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Transient and stabilized complexes of Nsp7, Nsp8, and Nsp12 in SARS-CoV-2 replication...

by Hugh M O'neill, Qiu Zhang, Kevin L Weiss, Yichong Fan, Sai Venkatesh Pingali
Publication Type
Journal Name
Biophysical Journal
Publication Date
Page Numbers
3152 to 3165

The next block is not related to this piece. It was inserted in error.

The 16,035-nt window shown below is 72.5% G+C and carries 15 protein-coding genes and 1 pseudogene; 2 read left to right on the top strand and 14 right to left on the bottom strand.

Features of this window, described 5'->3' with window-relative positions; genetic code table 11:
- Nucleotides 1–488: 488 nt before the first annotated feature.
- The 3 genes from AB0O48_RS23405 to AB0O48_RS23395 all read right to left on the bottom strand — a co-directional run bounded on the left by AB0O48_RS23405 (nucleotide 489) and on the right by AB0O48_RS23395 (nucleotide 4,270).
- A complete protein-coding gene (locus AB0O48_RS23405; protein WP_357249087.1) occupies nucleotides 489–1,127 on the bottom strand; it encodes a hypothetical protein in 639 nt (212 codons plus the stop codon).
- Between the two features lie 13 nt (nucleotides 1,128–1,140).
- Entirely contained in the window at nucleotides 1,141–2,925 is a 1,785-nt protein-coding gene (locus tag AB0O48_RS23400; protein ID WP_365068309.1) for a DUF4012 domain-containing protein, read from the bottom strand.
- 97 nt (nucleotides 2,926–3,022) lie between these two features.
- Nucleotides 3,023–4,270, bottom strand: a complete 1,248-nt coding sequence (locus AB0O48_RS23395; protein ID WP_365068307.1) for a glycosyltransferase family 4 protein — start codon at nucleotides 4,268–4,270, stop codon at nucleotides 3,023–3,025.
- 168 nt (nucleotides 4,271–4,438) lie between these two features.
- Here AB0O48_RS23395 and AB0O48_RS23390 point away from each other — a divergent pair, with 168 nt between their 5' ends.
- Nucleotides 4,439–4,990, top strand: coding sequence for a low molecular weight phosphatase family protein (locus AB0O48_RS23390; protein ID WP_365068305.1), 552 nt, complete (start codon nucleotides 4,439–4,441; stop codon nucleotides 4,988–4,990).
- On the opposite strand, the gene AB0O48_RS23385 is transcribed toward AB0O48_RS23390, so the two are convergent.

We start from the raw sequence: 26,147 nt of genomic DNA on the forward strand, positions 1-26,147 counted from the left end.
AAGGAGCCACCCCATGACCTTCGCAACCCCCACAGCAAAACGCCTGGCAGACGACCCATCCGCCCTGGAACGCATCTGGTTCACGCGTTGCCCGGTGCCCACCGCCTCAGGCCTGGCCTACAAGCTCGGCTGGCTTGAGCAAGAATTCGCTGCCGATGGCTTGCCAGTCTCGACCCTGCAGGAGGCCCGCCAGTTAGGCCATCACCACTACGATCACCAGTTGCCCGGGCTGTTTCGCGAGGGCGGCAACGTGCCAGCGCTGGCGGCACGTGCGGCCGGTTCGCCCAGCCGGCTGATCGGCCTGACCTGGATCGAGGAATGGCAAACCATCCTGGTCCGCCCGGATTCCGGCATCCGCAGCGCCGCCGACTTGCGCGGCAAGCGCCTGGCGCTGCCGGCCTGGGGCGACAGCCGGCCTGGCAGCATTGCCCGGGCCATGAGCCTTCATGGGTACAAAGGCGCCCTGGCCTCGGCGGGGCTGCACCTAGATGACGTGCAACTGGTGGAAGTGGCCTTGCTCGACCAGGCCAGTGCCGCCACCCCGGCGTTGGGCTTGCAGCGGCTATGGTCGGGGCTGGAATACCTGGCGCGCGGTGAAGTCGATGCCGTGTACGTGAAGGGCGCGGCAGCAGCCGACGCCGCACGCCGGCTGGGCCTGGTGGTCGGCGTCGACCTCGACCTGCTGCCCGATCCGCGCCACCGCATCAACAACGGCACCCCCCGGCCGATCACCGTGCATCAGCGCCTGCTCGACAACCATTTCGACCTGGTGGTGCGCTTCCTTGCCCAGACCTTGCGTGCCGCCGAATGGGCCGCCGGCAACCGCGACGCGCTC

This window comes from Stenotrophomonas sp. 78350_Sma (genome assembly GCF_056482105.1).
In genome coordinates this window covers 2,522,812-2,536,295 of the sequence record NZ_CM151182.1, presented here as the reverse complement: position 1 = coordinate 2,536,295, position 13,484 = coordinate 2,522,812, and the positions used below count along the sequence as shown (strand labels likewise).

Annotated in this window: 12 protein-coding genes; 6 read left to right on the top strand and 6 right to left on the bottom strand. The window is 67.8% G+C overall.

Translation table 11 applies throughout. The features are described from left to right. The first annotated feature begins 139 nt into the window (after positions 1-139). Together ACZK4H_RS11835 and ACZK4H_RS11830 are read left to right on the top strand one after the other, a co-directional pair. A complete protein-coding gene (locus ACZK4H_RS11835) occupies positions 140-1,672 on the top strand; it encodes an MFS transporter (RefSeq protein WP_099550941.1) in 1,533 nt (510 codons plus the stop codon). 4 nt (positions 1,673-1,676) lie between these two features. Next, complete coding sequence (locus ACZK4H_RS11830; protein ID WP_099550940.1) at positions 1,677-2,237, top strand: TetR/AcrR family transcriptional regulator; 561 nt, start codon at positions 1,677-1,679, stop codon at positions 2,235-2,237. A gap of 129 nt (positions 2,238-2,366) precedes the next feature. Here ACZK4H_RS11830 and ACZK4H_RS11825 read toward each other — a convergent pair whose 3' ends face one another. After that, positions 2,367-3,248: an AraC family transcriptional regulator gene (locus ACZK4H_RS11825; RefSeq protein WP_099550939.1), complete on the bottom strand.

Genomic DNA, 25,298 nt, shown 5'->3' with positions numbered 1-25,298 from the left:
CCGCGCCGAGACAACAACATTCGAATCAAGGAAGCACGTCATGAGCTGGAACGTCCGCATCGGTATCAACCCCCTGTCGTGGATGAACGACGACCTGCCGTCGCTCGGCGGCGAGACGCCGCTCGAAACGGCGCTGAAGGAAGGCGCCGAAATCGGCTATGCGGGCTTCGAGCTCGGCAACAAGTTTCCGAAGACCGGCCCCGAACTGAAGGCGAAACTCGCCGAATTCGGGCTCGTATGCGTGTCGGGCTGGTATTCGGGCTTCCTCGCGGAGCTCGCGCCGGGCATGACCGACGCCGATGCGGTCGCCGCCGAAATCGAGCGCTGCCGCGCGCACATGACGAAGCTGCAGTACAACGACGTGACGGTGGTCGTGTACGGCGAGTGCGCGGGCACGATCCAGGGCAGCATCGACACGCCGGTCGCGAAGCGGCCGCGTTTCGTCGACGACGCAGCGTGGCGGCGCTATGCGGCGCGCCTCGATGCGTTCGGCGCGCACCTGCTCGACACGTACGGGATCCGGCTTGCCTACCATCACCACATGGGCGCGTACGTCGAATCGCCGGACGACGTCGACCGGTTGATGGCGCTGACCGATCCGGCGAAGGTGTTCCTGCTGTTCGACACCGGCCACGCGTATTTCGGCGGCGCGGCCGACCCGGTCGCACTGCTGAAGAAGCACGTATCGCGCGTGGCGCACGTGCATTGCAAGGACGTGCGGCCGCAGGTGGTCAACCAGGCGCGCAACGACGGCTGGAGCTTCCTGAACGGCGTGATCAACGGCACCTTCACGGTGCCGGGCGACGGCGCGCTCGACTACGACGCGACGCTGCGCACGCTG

The replication transcription complex (RTC) from the virus SARS-CoV-2 is responsible for recognizing and processing RNA for two principal purposes. The RTC copies viral RNA for propagation into new virus and for ribosomal transcription of viral proteins. To accomplish these activities, the RTC mechanism must also conform to a large number of imperatives, including RNA over DNA base recognition, basepairing, distinguishing viral and host RNA, production of mRNA that conforms to host ribosome conventions, interfacing with error checking machinery, and evading host immune responses. In addition, the RTC will discontinuously transcribe specific sections of viral RNA to amplify certain proteins over others. Central to SARS-CoV-2 viability, the RTC is therefore dynamic and sophisticated. We have conducted a systematic structural investigation of three components that make up the RTC: Nsp7, Nsp8, and Nsp12 (also known as RNA-dependent RNA polymerase). We have solved high-resolution crystal structures of the Nsp7/8 complex, providing insight into the interaction between the proteins. We have used small-angle x-ray and neutron solution scattering (SAXS and SANS) on each component individually as pairs and higher-order complexes and with and without RNA. Using size exclusion chromatography and multiangle light scattering-coupled SAXS, we defined which combination of components forms transient or stable complexes. We used contrast-matching to mask specific complex-forming components to test whether components change conformation upon complexation. Altogether, we find that individual Nsp7, Nsp8, and Nsp12 structures vary based on whether other proteins in their complex are present. Combining our crystal structure, atomic coordinates reported elsewhere, SAXS, SANS, and other biophysical techniques, we provide greater insight into the RTC assembly, mechanism, and potential avenues for disruption of the complex and its functions.